A case about the torture & murder of a Palestinian in the W. Bank the Guardian won’t report

A guest post by AKUS

The Guardian never misses an opportunity to publish one-sided articles about what it perceives as abuses Arabs living on the West Bank suffer at the hands of Israelis. Although the mindless Harriet Sherwood has picked up the baton, one of her predecessors was Chris McGreal, now the Guardian’s Washington correspondent. McGreal was responsible for the fabrications the Guardian has repeated whenever an opportunity arose that Israel provided the apartheid-era South African government with nuclear weapons. He still contributes to negative articles about Israel from his desk in Washington.

Oddly enough, McGreal seems to have missed the following fascinating story occurring a few blocks from his office in Washington – one he would never overlook, I am sure, if any of the actors were Israelis.

The Supreme Court of the United States has been asked to rule on a request for damages in a human rights case brought before it by the family of a naturalized US citizen tortured and murdered by representatives of the Palestinian Authority and the PLO on the West Bank.

Azzam Rahim was born on the West Bank. He emigrated to the US in the 1970s and became a naturalized US citizen. After the Oslo accords were signed in 1993 he would periodically revisit the village where he was born, only to become yet another victim of those accords.

According to his family, Rahim was with his 20-year old son Shahid in a café in his village in 1995 when he was taken away by a group of four men who represented themselves as Palestinian policemen. According to his son, they were PA intelligence officers. Whatever their true motives, Shahid has said that they claimed that they wanted Rahim to identify some stolen jewelry. Two days later Rahim’s body was returned after he died in their custody in Jericho. The report of his torture and death was confirmed by the US Department of State.

According to a report in National Public Radio, he had suffered horrifying torture:

“The first thing I saw was cigarette burns all over his body,” Shahid says. “The bottom of his feet, his chest, his stomach, his hands.” His face and body were badly bruised, and his ribs broken.

Three intelligence officers were sentenced for their role in the case. Two were sentenced to one-year terms and one for seven years. Rather light terms for torture and murder by any standard.

The family has sued the Palestinian Authority and the PLO for damages under the “Torture Victim Protection Act of 1991” (TVPA). However, lawyers for the PA and PLO have used a quirk of the law to defend their clients against the charges. The Act refers only to “individuals” –i.e., “natural persons”. Therefore, they argue, it cannot be applied to organizations such as the Palestinian Authority and the PLO.  The family’s suit was dismissed by a lower court on those grounds, and they have appealed to the Supreme Court.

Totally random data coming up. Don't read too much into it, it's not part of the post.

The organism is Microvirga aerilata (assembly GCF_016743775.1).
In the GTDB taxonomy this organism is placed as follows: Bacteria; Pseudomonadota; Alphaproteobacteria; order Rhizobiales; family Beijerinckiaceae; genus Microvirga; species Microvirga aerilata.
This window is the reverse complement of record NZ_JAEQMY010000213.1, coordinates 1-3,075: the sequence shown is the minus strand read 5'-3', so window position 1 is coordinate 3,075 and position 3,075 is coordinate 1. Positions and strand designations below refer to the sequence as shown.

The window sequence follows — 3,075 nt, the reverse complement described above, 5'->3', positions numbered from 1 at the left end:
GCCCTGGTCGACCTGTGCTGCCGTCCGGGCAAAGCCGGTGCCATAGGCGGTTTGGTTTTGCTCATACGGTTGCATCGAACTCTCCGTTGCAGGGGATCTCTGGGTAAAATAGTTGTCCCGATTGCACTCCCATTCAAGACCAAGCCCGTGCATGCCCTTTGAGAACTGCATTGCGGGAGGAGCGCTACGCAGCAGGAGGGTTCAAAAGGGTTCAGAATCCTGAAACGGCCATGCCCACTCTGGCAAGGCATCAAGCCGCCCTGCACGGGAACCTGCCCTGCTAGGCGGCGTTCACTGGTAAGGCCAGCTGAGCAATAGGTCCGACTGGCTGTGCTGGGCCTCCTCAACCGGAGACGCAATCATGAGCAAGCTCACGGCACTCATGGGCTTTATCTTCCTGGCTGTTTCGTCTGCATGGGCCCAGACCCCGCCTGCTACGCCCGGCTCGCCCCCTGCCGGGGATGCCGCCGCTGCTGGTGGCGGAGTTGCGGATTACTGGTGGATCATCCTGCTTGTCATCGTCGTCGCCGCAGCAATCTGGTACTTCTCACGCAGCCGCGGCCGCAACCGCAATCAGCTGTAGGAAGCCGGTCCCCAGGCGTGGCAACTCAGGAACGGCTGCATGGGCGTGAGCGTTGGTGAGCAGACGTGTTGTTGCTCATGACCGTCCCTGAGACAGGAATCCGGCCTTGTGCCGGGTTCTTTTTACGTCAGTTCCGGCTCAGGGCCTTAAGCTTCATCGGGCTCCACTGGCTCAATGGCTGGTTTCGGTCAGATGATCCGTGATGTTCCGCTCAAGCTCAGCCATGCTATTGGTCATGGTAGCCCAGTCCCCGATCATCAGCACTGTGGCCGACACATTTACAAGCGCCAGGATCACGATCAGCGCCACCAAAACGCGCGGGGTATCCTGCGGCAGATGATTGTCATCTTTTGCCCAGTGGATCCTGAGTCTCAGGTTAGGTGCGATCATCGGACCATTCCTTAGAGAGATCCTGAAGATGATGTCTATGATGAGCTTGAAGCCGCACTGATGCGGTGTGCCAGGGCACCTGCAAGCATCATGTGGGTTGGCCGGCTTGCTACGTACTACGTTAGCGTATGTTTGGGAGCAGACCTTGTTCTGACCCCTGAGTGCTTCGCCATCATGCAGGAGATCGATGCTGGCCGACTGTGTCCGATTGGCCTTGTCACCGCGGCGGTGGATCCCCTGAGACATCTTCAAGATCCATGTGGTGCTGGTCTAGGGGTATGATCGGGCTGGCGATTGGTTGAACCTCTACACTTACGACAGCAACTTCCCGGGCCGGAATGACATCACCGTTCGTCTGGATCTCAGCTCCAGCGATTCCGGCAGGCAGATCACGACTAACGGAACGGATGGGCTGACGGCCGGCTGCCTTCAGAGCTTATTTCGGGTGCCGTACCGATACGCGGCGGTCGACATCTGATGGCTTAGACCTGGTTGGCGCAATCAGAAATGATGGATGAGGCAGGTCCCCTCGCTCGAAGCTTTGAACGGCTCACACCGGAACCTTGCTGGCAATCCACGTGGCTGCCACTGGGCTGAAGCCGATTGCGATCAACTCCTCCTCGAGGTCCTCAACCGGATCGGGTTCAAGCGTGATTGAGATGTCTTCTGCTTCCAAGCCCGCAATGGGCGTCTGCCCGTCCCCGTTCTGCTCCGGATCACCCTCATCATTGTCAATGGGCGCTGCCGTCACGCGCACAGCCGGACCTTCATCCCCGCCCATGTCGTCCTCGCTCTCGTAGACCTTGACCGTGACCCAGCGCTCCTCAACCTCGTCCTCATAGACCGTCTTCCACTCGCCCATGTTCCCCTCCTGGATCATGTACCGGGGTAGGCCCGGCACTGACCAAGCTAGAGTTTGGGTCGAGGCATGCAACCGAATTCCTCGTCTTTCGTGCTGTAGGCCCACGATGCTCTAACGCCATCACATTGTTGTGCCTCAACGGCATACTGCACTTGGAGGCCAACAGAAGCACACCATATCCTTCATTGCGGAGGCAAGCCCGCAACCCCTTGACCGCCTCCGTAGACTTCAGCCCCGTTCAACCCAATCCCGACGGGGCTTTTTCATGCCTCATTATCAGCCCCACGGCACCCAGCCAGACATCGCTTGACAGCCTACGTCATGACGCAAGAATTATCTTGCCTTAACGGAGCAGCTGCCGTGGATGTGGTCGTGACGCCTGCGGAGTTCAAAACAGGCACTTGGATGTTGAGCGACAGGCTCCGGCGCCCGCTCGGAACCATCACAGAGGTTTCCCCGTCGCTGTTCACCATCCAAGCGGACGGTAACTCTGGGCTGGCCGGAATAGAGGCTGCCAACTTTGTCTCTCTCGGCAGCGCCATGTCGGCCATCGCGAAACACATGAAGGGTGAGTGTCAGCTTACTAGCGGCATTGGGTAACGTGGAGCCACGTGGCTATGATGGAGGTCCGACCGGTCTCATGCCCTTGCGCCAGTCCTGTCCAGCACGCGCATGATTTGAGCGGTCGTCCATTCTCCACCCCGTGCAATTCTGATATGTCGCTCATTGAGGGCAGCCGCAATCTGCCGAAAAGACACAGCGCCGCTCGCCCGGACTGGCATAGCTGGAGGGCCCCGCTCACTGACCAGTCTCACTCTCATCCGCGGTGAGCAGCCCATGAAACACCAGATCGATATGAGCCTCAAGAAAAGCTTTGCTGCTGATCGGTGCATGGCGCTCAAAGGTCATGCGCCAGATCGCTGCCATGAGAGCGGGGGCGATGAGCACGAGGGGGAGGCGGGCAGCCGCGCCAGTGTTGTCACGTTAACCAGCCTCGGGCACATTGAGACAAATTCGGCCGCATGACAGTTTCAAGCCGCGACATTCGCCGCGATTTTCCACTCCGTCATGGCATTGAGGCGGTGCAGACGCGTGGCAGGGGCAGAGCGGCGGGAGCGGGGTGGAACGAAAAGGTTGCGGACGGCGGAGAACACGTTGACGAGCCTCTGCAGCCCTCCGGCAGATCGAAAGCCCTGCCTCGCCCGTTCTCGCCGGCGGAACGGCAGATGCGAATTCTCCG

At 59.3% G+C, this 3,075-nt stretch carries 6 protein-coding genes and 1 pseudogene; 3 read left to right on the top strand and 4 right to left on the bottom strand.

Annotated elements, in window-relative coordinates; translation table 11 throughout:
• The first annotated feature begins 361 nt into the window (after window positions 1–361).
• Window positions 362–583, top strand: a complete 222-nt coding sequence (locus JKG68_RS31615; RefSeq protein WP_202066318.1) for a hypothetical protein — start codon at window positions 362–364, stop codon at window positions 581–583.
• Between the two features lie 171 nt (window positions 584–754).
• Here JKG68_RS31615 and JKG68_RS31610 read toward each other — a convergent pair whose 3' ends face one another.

It appears that based on a technicality in the wording of the law the PA and the PLO have a case, as ludicrous as it may seem to anyone with a modicum of common sense. The relevant section is given in the family’s filing to the Supreme Court, a copy of which can be found here, and reads:

“Sec. 2. Establishment of civil action.

“(a) Liability. An individual who, under actual or apparent authority, or color of law, of any foreign nation

“(1) subjects an individual to torture shall, in a civil action, be liable for damages to that individual; or

“(2) subjects an individual to extrajudicial killing shall, in a civil action, be liable for damages to the individual’s legal representative, or to any person who may be a claimant in an action for wrongful death.

It is not at all clear that the Supreme Court will rule against the PA and PLO, even unwillingly. This despite the fact that clearly the law was enacted to allow redress to victims of torture and extra-judicial killings or their families. In fact, Rahim’s family’s petition to the Supreme Court points out that:

Though TVPA § 2(a) refers to an action against “[a]n individual,” district courts in the Eleventh Circuit, and the Eleventh Circuit itself have explicitly held that a TVPA action may be brought against organizational defendants.

If this were not the case, damages could be limited, in this case as an example, to what a PA police or intelligence officer could pay rather than the damages that could be extracted from the organization that employs him and that he holds himself out to represent.

One can only imagine how McGreal, Sherwood, and the Guardian would have pounced on an issue like this had it involved Israelis. We have seen them printing article after article about a terrorist’s hunger strike as an example of Israeli “brutality”, yet clear torture and murder by the PA and PLO seems to go unnoticed.

The journalists’ anti-Israeli omerta (code of silence) against Palestinian misdeeds will continue to be scrupulously observed by the Guardian and its representatives (and other MSM journalists with an anti-Israeli agenda) to preserve access to stories, real or fictional, in the West Bank, Gaza, or Israel that can be used to blacken Israel’s name, as Stephanie Gutmann pointed out in her book “The Other War”.

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